JERUSALEM-the 50 sites you may overlook

In a historic and religious city like Jerusalem there is so much to see no matter how much you tour. When time is a limiting factor, even the most efficient tour guides have to compromise while deciding what to incorporate in the itinerary. Although it depends on the interest of the individual visitor as well, there is still a huge must-see-list in Jerusalem that cannot be avoided. At every stop so much information is thrown on a visitor that sometimes s/he tends to forget the details after leaving the place.

I remember when I first visited the Church of Holy Sepulcher, it appeared to me more like a small museum than a church. I was virtually clueless inside a dark and dull overcrowded massive complex of more than 25 chapels with several curious artifacts and antiques scattered under some dusky arches and dingy columns. It took me at least three visits with a proper map in hand to understand the Church complex. A normal visitor for instance would be satisfied with Golgotha, the ‘Stone of Unction’ and the ‘Holy Sepulcher’, but the oldest part of the complex, viz. the first century tombs inside the Syrian Orthodox Chapel could be easily missed.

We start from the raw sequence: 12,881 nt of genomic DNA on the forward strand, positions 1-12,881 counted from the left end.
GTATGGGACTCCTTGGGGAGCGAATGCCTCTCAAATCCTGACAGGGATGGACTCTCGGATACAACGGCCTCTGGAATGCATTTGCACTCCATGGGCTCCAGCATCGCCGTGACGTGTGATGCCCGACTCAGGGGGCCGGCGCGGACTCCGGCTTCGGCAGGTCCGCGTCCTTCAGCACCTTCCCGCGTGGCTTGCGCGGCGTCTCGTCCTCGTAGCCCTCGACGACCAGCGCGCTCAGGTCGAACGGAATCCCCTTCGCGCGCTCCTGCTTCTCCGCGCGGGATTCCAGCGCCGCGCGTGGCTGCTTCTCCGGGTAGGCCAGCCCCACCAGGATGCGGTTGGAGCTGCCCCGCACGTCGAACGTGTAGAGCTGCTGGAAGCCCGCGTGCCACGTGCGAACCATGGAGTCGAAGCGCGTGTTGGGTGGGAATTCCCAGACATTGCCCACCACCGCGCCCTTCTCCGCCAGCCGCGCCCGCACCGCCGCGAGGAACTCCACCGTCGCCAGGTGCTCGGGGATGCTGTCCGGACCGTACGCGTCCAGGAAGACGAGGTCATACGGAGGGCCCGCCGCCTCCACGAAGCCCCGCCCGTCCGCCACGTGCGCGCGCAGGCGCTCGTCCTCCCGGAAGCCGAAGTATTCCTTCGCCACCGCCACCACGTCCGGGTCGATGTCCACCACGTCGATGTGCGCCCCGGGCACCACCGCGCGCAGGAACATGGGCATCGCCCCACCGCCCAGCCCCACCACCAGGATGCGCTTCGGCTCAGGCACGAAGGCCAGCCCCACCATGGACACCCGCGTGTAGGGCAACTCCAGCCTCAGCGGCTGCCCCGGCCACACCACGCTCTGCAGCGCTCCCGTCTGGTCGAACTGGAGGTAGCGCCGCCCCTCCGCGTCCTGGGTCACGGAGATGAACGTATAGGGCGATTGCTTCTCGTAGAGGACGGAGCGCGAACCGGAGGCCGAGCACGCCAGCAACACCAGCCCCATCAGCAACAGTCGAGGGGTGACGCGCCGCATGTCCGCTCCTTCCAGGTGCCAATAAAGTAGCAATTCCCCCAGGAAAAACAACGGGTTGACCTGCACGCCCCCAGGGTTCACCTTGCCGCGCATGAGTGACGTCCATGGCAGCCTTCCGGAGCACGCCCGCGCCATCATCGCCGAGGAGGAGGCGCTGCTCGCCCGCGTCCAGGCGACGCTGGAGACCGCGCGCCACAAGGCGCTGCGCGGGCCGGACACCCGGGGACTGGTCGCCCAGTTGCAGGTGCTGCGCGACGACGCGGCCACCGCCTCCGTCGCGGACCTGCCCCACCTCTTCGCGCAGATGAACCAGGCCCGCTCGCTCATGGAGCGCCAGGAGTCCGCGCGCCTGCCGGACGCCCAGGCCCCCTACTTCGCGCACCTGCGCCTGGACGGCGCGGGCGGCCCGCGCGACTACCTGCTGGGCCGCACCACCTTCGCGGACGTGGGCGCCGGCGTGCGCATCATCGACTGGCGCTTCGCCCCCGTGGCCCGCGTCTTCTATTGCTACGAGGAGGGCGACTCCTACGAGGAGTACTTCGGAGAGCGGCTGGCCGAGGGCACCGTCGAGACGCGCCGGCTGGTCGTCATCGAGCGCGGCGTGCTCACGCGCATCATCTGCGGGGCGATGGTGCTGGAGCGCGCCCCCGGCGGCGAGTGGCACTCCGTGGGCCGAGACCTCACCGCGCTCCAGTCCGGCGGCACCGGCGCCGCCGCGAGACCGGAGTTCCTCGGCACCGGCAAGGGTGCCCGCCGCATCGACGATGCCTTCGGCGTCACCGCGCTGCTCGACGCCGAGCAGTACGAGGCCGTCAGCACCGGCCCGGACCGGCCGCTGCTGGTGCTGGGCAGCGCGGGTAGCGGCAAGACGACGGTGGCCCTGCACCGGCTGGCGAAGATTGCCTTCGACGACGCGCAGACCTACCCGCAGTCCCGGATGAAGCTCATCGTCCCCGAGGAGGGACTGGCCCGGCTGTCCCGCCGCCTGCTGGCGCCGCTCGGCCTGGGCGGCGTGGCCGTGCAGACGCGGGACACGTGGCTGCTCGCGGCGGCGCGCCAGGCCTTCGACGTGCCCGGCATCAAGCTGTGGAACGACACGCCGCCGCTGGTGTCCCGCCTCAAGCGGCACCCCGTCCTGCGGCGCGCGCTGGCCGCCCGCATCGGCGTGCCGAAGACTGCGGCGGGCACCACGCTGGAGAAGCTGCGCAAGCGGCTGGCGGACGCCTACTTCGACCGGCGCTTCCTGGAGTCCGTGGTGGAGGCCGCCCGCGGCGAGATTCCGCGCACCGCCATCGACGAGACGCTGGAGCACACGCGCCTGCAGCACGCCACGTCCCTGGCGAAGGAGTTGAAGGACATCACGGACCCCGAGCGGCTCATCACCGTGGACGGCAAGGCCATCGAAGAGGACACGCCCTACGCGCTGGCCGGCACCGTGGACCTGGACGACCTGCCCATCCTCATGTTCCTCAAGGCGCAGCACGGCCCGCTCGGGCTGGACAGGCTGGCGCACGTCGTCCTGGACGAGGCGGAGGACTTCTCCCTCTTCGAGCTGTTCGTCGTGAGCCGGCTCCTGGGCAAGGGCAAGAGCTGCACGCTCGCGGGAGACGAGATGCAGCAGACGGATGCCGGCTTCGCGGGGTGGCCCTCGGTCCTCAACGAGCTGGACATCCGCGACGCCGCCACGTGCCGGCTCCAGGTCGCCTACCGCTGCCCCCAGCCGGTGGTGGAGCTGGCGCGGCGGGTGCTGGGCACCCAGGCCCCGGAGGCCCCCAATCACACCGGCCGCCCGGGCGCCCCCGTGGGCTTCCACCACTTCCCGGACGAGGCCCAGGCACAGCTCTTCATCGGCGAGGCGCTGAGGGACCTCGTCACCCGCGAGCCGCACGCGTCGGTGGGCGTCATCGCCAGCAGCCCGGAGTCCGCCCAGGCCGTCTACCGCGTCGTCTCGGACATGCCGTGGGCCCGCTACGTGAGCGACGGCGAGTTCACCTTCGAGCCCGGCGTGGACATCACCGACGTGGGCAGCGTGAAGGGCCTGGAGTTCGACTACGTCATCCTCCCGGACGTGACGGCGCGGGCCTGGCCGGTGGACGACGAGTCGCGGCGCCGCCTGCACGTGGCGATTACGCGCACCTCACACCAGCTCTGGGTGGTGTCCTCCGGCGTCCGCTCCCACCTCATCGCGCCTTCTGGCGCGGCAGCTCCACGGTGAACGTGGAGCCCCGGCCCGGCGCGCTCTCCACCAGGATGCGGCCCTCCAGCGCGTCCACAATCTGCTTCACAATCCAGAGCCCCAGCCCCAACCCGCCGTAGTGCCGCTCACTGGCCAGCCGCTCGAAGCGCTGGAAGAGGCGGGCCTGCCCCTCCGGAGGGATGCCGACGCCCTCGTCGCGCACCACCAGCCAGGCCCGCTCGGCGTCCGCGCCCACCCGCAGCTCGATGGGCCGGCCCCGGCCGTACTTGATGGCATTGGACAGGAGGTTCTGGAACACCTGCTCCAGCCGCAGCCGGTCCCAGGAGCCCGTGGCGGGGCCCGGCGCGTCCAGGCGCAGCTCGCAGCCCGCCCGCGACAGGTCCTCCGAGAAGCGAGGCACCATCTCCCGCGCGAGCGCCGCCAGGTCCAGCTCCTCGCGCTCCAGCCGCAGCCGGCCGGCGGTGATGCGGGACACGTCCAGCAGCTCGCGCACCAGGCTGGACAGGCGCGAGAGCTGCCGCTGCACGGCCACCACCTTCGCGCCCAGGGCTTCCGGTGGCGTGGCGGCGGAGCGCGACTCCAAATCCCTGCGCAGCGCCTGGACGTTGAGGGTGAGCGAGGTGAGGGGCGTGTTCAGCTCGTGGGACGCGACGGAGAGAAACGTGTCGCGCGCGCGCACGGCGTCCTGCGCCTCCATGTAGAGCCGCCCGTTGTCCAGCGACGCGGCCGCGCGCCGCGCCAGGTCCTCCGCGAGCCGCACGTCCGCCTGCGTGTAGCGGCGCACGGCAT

In the upcoming posts I plan to upload 50 such sites from Jerusalem that I believe can be easily overlooked or go unnoticed by an average visitor. I am incorporating the following sites from my previous visits, again with no specific order of importance. I am sure that a serious traveler who loves history, traditions and the Bible has noticed or been to most of them.

Wednesday, April 28, 2010

HIKING UVDA VALLEY & SHAHARUT CLIFFS IN THE NEGEV DESERT (13th FEBRUARY, 2010).

On behalf of Midrasha Hiking club, we had a 12 km hike through the Valley of Uvda, walking through some unique sites including a beautiful sand dune, a mysterious 9,000 year old temple dedicated to Leopards and  much more ancient pre-historic remains dispersed everywhere. Uvda Valley has over 150 settlement sites dating between 10,000 and 6,000 years ago throughout the valley.  The region also is considered to be the oldest agricultural land in the history of mankind. Although, today you find the valley part of a harsh desert, ancient remains from past throw light into the once highly fertile strip. More from the photographs appended...

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